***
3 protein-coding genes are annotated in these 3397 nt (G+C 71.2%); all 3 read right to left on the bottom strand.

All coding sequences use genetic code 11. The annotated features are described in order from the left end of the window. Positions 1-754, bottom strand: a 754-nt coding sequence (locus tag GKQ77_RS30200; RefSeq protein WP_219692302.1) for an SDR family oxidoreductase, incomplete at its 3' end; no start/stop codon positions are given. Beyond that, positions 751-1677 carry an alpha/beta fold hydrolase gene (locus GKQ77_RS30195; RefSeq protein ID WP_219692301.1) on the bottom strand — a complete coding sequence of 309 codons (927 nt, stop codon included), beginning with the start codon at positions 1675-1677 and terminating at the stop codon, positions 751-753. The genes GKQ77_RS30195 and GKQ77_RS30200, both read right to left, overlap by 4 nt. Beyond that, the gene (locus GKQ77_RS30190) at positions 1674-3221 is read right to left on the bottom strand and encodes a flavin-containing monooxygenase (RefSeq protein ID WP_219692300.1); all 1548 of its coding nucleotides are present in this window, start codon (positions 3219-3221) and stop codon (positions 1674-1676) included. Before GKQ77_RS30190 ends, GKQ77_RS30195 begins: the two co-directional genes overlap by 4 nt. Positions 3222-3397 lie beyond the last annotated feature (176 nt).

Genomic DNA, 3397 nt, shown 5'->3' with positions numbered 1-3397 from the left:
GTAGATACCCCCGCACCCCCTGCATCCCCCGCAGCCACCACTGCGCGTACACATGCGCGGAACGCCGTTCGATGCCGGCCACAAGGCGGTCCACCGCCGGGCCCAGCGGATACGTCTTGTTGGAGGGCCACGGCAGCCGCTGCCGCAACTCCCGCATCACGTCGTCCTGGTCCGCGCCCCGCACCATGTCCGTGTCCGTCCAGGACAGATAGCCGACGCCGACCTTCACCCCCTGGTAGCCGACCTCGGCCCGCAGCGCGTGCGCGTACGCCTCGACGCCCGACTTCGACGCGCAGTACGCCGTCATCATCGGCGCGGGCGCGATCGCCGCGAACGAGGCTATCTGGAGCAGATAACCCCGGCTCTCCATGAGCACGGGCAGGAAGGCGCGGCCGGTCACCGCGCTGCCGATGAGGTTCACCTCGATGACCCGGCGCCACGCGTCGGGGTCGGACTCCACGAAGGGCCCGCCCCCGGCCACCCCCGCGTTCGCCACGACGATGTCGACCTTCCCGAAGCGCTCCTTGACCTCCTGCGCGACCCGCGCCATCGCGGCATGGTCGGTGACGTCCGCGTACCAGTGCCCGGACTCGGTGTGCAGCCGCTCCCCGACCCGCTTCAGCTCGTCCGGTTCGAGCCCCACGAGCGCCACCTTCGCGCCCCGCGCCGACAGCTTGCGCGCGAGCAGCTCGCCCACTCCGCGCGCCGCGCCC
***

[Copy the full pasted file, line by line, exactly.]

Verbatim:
3 protein-coding genes are annotated in these 3397 nt (G+C 71.2%); all 3 read right to left on the bottom strand.

All coding sequences use genetic code 11. The annotated features are described in order from the left end of the window. Positions 1-754, bottom strand: a 754-nt coding sequence (locus tag GKQ77_RS30200; RefSeq protein WP_219692302.1) for an SDR family oxidoreductase, incomplete at its 3' end; no start/stop codon positions are given. Beyond that, positions 751-1677 carry an alpha/beta fold hydrolase gene (locus GKQ77_RS30195; RefSeq protein ID WP_219692301.1) on the bottom strand — a complete coding sequence of 309 codons (927 nt, stop codon included), beginning with the start codon at positions 1675-1677 and terminating at the stop codon, positions 751-753. The genes GKQ77_RS30195 and GKQ77_RS30200, both read right to left, overlap by 4 nt. Beyond that, the gene (locus GKQ77_RS30190) at positions 1674-3221 is read right to left on the bottom strand and encodes a flavin-containing monooxygenase (RefSeq protein ID WP_219692300.1); all 1548 of its coding nucleotides are present in this window, start codon (positions 3219-3221) and stop codon (positions 1674-1676) included. Before GKQ77_RS30190 ends, GKQ77_RS30195 begins: the two co-directional genes overlap by 4 nt. Positions 3222-3397 lie beyond the last annotated feature (176 nt).

Genomic DNA, 3397 nt, shown 5'->3' with positions numbered 1-3397 from the left:
GTAGATACCCCCGCACCCCCTGCATCCCCCGCAGCCACCACTGCGCGTACACATGCGCGGAACGCCGTTCGATGCCGGCCACAAGGCGGTCCACCGCCGGGCCCAGCGGATACGTCTTGTTGGAGGGCCACGGCAGCCGCTGCCGCAACTCCCGCATCACGTCGTCCTGGTCCGCGCCCCGCACCATGTCCGTGTCCGTCCAGGACAGATAGCCGACGCCGACCTTCACCCCCTGGTAGCCGACCTCGGCCCGCAGCGCGTGCGCGTACGCCTCGACGCCCGACTTCGACGCGCAGTACGCCGTCATCATCGGCGCGGGCGCGATCGCCGCGAACGAGGCTATCTGGAGCAGATAACCCCGGCTCTCCATGAGCACGGGCAGGAAGGCGCGGCCGGTCACCGCGCTGCCGATGAGGTTCACCTCGATGACCCGGCGCCACGCGTCGGGGTCGGACTCCACGAAGGGCCCGCCCCCGGCCACCCCCGCGTTCGCCACGACGATGTCGACCTTCCCGAAGCGCTCCTTGACCTCCTGCGCGACCCGCGCCATCGCGGCATGGTCGGTGACGTCCGCGTACCAGTGCCCGGACTCGGTGTGCAGCCGCTCCCCGACCCGCTTCAGCTCGTCCGGTTCGAGCCCCACGAGCGCCACCTTCGCGCCCCGCGCCGACAGCTTGCGCGCGAGCAGCTCGCCCACTCCGCGCGCCGCGCCC